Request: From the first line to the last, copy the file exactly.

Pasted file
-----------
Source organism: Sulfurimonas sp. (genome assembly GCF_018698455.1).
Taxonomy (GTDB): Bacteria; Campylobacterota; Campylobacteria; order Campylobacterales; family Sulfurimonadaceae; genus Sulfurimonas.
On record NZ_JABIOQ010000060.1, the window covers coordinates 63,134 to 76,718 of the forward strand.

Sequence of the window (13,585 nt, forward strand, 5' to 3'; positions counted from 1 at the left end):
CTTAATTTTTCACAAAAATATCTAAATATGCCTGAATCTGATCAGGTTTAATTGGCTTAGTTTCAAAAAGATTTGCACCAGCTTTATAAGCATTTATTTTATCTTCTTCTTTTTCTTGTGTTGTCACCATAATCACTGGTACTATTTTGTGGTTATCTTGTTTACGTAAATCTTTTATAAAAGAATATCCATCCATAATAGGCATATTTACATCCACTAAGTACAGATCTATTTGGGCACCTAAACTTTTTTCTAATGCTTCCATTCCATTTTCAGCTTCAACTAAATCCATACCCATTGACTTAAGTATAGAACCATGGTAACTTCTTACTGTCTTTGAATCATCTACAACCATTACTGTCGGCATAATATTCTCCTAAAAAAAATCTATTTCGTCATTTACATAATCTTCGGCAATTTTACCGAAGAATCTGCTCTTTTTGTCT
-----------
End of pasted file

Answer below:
Source organism: Sulfurimonas sp. (genome assembly GCF_018698455.1).
Taxonomy (GTDB): Bacteria; Campylobacterota; Campylobacteria; order Campylobacterales; family Sulfurimonadaceae; genus Sulfurimonas.
On record NZ_JABIOQ010000060.1, the window covers coordinates 63,134 to 76,718 of the forward strand.

Sequence of the window (13,585 nt, forward strand, 5' to 3'; positions counted from 1 at the left end):
CTTAATTTTTCACAAAAATATCTAAATATGCCTGAATCTGATCAGGTTTAATTGGCTTAGTTTCAAAAAGATTTGCACCAGCTTTATAAGCATTTATTTTATCTTCTTCTTTTTCTTGTGTTGTCACCATAATCACTGGTACTATTTTGTGGTTATCTTGTTTACGTAAATCTTTTATAAAAGAATATCCATCCATAATAGGCATATTTACATCCACTAAGTACAGATCTATTTGGGCACCTAAACTTTTTTCTAATGCTTCCATTCCATTTTCAGCTTCAACTAAATCCATACCCATTGACTTAAGTATAGAACCATGGTAACTTCTTACTGTCTTTGAATCATCTACAACCATTACTGTCGGCATAATATTCTCCTAAAAAAAATCTATTTCGTCATTTACATAATCTTCGGCAATTTTACCGAAGAATCTGCTCTTTTTGTCT